From the Committee for Foreign Affairs
ALS:9 American Philosophical Society; two copies: National Archives
(In Committee for foreign Affairs), Philada. Octr.
As the Marquis De la Fayette will deliver this, we refer you to his Conversation in addition to the Gazettes for an Account of the Movements of the Enemy. He will doubtless gain some further Knowledge of them before he leaves Boston than what we are now possessed of. We shall speedily have Opportunities of forwarding Duplicates and Triplicates of what he now delivers; and upon any material Event we shall dispatch a Vessel occasionally.1
Inclosed with other Papers is a Resolve of Congress of the 22d which we have officially sent to all the Commissioners.2 We must earnestly request that, as we shall have Opportunities of frequently conveying to you Gazettes and other Species of American Intelligence, you would strive to communicate, in the best and speediest Way to the Gentlemen at other Courts what they are alike interested to know that they may prosecute in the best Manner the Service of these States abroad.
An exact Copy of your Credentials is among the Papers herewith. We wish you Success in this new Commission; and are with much Regard Sir Your most humble Servants
Richard Henry Lee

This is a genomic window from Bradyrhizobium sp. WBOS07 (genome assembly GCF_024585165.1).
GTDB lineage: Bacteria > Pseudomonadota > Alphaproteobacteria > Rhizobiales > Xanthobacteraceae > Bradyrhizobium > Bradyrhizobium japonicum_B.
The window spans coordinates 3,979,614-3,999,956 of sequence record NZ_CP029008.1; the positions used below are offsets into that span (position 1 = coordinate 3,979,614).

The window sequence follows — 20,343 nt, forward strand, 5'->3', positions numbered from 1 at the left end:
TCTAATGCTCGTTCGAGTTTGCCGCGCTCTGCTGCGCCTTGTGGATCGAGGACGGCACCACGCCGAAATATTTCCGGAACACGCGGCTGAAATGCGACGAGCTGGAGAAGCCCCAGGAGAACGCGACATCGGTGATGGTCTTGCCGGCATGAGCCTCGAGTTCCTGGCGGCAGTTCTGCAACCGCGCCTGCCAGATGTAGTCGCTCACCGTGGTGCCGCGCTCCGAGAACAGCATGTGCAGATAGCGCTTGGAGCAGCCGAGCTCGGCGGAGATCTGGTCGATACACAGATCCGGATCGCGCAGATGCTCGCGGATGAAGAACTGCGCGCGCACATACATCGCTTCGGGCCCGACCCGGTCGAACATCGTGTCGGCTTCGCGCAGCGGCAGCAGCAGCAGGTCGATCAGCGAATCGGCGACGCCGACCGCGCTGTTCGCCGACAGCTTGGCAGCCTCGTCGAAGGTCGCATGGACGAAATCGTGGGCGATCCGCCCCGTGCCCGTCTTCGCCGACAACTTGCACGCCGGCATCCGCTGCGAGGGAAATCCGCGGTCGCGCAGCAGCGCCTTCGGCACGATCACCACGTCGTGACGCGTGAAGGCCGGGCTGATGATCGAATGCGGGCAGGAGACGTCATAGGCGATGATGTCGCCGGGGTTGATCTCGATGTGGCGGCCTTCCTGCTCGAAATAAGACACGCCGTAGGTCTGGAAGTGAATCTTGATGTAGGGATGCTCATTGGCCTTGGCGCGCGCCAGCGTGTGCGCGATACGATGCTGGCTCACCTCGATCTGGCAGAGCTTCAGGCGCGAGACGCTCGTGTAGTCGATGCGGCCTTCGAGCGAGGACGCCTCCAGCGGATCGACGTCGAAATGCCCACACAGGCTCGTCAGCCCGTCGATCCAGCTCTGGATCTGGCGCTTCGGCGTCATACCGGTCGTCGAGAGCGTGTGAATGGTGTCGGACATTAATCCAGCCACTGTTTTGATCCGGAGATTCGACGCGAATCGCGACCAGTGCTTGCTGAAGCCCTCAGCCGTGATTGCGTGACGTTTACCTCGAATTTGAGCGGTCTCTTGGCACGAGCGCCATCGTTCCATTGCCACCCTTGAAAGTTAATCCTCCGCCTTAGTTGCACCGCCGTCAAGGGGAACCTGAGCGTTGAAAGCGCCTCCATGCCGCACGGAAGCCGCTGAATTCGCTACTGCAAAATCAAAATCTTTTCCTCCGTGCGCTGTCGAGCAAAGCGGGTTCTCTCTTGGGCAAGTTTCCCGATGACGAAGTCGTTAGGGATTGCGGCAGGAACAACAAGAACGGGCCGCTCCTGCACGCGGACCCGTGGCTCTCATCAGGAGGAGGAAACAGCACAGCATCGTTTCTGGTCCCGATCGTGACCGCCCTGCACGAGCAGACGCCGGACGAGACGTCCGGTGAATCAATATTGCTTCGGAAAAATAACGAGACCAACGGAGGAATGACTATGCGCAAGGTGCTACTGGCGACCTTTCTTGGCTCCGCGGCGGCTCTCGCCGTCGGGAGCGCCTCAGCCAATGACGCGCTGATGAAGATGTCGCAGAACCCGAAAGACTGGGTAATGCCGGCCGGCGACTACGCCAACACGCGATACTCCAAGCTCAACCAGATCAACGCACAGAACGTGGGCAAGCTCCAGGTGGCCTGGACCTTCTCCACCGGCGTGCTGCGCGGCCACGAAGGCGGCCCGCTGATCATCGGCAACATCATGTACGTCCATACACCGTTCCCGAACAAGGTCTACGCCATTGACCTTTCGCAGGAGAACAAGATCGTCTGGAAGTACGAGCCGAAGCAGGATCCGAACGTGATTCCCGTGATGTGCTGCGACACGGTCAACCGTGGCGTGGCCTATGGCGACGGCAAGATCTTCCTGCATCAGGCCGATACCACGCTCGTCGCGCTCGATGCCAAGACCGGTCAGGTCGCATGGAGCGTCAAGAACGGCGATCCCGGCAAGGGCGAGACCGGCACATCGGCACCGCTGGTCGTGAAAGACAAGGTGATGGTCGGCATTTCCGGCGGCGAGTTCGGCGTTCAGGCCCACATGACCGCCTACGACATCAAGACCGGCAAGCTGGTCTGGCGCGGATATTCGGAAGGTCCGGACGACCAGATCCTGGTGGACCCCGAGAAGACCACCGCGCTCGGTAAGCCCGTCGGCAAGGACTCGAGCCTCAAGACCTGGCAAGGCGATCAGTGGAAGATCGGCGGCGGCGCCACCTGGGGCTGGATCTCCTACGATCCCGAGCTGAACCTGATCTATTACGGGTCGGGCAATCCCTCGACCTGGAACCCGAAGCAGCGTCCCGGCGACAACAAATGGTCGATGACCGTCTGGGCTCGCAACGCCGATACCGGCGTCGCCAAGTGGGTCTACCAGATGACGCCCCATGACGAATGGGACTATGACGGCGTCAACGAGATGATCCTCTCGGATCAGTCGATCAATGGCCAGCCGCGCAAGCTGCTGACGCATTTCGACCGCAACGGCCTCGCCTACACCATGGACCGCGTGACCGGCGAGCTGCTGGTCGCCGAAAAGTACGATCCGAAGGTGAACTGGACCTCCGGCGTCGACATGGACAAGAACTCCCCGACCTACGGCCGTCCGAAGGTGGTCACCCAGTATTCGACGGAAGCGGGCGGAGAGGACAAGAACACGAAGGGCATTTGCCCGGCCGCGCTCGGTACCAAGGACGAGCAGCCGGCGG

Honble. Doctr Franklin
Addressed: Honorable / Benjamin Franklin Esqr. / Minister Plenipotentiary / from the United States / of America / France / favd. by Majr. Genl. / Marqs. Dela Fayette
Endorsed: Committee for Foreign Affairs Philada Oct. 28. 1778. with New Commission News to be communicated.
9. In Lovell’s hand.
1. Lafayette carried BF’s letter of credence (above, Oct. 21), his instructions, the plan for attacking Canada, and the observations on finances (Oct. 26).
2. The resolution, also sent to Izard, William Lee, and JA, reads: “That the Committee for Foreign Affairs be directed to inform the minister plenipotentiary at the court of France, and the commissioners of the United States at the respective courts in Europe, that it is the desire of Congress, that harmony and good understanding should be cultivated between the ministers, commissioners and representatives of this Congress at the respective courts of Europe, and that such confidence and cordiality take place among them as is necessary for the honour and interest of the United States.” Smith, Letters, XI, 140–3; JCC, XII, 1053–4. A copy of this resolution (APS) bears BF’s endorsement: “Resolve of Congress Oct. 22d 1778 Good Agreement among the Ministers.”